A GRIEVING father is considering whether there are grounds for civil action against Gwent Police for what he claims were “systematic failings” in the run up to his son’s death.

Mark Donovan described his search for answers into his son Lee’s death in a cell at Pontypool police station as “four-and-a-half years of hell”.

“It has been horrendous, we’ve just had no answers,” said Mr Donovan, 46, of Chepstow Road, Newport.

His son was found dead on the bed in cell four at Pontypool police station in the early hours of April 26, 2008.

An inquest into Lee’s death returned a verdict of misadventure after the 23-year-old, who lived at the Solas hostel in Newport, was found with socks round his neck at 1.01am.

Mr Donovan is considering civil action against Gwent Police for what he claims are “systematic failings” in the run-up to his son’s death.

The inquest heard Lee Donovan was arrested in Newport at 10pm on April 25, 2008, after allegedly punching the wing mirror of a car.

He was taken to Pontypool police station and Mr Donovan told arresting officer PC Paul Goodwin he was a drug user on methadone and told PC Dominic Lonegran, who drove the police van, he had drunk around two litres of cider.

That information was never passed to custody officers, who observed he could walk and talk but was not fit for interview, the inquest heard.

Under guidelines, detainees should be checked at least every hour and every half hour if they are drunk or vulnerable.

The inquest heard Mr Donovan was checked in at 10.47pm before an officer saw him at 12.30am.

Mr Donovan Senior said he felt the system had let his son down as information about his methadone prescription and the fact he had been drinking was not passed on to other officers.

Despite expressing concern about informationsharing between officers, how quickly the police national computer database was updated and the training for making risk assessments, Gwent Coroner David Bowen said none of those factors caused Mr Donovan’s death.

Mr Donovan spoke of the family’s torment since his son’s death. “I had to go and ID his body.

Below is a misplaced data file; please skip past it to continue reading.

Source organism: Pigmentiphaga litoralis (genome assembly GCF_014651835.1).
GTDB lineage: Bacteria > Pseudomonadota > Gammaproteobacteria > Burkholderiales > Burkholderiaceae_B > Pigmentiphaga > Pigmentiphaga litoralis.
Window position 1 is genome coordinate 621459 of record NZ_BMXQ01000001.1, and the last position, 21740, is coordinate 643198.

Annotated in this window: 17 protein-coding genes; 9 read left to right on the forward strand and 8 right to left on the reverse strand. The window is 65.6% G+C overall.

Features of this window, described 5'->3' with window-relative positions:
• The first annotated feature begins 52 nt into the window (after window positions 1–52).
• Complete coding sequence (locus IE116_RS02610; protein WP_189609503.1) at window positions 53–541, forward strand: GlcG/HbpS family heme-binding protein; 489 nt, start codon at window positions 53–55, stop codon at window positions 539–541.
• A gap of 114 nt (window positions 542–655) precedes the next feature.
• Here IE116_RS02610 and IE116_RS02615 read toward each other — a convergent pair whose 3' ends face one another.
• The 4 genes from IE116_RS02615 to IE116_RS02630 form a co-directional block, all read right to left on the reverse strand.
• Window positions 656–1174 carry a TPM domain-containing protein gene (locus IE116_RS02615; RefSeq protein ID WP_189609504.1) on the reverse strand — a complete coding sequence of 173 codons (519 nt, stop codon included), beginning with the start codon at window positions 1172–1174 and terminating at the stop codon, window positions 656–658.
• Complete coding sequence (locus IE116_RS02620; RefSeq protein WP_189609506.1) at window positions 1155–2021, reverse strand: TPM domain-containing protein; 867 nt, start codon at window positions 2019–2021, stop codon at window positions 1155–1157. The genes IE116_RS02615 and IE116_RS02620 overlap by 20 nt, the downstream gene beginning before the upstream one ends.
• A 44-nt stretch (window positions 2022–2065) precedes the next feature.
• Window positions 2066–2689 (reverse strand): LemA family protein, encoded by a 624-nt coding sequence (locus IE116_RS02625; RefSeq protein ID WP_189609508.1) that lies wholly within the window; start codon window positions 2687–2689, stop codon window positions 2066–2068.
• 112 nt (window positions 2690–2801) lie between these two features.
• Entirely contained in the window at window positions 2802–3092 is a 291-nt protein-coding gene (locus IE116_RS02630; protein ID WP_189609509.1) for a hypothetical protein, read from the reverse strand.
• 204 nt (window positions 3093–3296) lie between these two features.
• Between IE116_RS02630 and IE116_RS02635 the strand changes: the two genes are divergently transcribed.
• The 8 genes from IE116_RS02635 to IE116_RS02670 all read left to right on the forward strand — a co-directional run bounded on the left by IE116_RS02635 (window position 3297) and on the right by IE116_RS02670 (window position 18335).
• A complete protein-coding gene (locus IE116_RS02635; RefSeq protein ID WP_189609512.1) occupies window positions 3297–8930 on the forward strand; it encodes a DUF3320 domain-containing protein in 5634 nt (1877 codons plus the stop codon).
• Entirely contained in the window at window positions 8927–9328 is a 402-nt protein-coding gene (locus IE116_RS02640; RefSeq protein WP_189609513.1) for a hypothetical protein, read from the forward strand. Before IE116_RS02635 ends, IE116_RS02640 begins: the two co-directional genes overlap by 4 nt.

“It was a horrible, cold experience because he was a crime scene and they wouldn’t let me near him.

“For most families, the funeral provides a bit of closure.

It is a time for you to grieve but it wasn’t closure for us. We couldn’t put a headstone on his grave in case his body needed to be exhumed.”

Mr Donovan, who has six other children, said he feels Gwent Police have failed to learn lessons from his son’s death.

He said he knows his son had his problems but described him as “happy-golucky”

and said he was trying to turn his life around for his four-year-old son.

He added: “It’s one of the things I find hardest to understand, why he might kill himself. I ask myself about it every day.

“To this day I still don’t know the reasons for my son’s death but I won’t give up. It is the last thing I can do for him as his dad.”

Enquiry found there had been mistakes

THE Independent Police Complaints Commission investigation found breaches of Police and Criminal Evidence regulations and irregularities in custody record-keeping by Gwent Police during Mr Donovan’s detention, but it did not contribute to his death.

The investigation found a police sergeant, police constable and a custody detention officer had not acted properly and there was a case to answer for misconduct.

Gwent Police decided a police constable be given management advice while the custody detention officer was given words of advice.

The police sergeant subsequently left the police service and misconduct sanctions could not be applied.

Recommendations over custody staff training and custody records were made to the force.

‘We have learnt the lessons’

A GWENT Police spokesman said: “Our sympathies remain with Mr Donovan’s family at this difficult time.

“Whilst the coroner’s findings and IPCC report make it clear Gwent Police actions on the night of Mr Donovan’s arrest did not contribute towards his death, we have ensured the lessons from this tragic incident have been learnt. We will fully examine any representations made on behalf of the family.”